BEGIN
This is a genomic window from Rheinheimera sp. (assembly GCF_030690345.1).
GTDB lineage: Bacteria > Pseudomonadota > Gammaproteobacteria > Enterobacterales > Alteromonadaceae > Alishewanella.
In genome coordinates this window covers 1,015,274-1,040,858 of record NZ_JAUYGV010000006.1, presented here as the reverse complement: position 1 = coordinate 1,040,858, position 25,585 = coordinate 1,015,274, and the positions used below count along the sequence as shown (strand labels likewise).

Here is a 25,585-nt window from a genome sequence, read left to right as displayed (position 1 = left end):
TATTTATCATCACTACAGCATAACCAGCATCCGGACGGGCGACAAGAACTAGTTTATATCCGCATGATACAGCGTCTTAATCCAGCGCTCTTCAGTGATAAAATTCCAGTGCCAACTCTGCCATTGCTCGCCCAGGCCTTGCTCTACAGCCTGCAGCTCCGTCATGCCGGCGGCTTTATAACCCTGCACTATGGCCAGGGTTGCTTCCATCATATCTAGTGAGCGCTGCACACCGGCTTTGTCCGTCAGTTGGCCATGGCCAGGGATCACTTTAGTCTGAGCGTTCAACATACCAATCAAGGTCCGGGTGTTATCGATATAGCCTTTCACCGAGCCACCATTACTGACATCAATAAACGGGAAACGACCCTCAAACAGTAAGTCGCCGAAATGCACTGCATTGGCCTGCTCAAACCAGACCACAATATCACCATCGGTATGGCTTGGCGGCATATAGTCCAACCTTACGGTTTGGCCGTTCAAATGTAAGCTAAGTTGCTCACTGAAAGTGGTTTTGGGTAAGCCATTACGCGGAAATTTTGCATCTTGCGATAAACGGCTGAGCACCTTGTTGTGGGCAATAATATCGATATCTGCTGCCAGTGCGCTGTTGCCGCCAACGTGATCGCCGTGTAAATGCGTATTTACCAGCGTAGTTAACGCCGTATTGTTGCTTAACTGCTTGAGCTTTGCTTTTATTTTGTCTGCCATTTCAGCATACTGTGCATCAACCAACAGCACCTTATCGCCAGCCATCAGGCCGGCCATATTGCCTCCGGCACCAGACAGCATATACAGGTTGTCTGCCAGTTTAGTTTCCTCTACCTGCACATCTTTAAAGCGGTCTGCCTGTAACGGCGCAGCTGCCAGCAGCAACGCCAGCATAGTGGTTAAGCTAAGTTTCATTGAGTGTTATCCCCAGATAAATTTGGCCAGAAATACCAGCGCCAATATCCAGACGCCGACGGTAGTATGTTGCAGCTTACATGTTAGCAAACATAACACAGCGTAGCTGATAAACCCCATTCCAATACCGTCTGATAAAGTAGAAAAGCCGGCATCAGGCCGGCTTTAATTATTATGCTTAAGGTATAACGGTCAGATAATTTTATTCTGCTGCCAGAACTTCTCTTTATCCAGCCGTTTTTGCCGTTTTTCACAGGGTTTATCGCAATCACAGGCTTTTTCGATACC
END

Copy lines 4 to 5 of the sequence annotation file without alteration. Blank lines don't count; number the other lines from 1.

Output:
Here is a 25,585-nt window from a genome sequence, read left to right as displayed (position 1 = left end):
TATTTATCATCACTACAGCATAACCAGCATCCGGACGGGCGACAAGAACTAGTTTATATCCGCATGATACAGCGTCTTAATCCAGCGCTCTTCAGTGATAAAATTCCAGTGCCAACTCTGCCATTGCTCGCCCAGGCCTTGCTCTACAGCCTGCAGCTCCGTCATGCCGGCGGCTTTATAACCCTGCACTATGGCCAGGGTTGCTTCCATCATATCTAGTGAGCGCTGCACACCGGCTTTGTCCGTCAGTTGGCCATGGCCAGGGATCACTTTAGTCTGAGCGTTCAACATACCAATCAAGGTCCGGGTGTTATCGATATAGCCTTTCACCGAGCCACCATTACTGACATCAATAAACGGGAAACGACCCTCAAACAGTAAGTCGCCGAAATGCACTGCATTGGCCTGCTCAAACCAGACCACAATATCACCATCGGTATGGCTTGGCGGCATATAGTCCAACCTTACGGTTTGGCCGTTCAAATGTAAGCTAAGTTGCTCACTGAAAGTGGTTTTGGGTAAGCCATTACGCGGAAATTTTGCATCTTGCGATAAACGGCTGAGCACCTTGTTGTGGGCAATAATATCGATATCTGCTGCCAGTGCGCTGTTGCCGCCAACGTGATCGCCGTGTAAATGCGTATTTACCAGCGTAGTTAACGCCGTATTGTTGCTTAACTGCTTGAGCTTTGCTTTTATTTTGTCTGCCATTTCAGCATACTGTGCATCAACCAACAGCACCTTATCGCCAGCCATCAGGCCGGCCATATTGCCTCCGGCACCAGACAGCATATACAGGTTGTCTGCCAGTTTAGTTTCCTCTACCTGCACATCTTTAAAGCGGTCTGCCTGTAACGGCGCAGCTGCCAGCAGCAACGCCAGCATAGTGGTTAAGCTAAGTTTCATTGAGTGTTATCCCCAGATAAATTTGGCCAGAAATACCAGCGCCAATATCCAGACGCCGACGGTAGTATGTTGCAGCTTACATGTTAGCAAACATAACACAGCGTAGCTGATAAACCCCATTCCAATACCGTCTGATAAAGTAGAAAAGCCGGCATCAGGCCGGCTTTAATTATTATGCTTAAGGTATAACGGTCAGATAATTTTATTCTGCTGCCAGAACTTCTCTTTATCCAGCCGTTTTTGCCGTTTTTCACAGGGTTTATCGCAATCACAGGCTTTTTCGATACC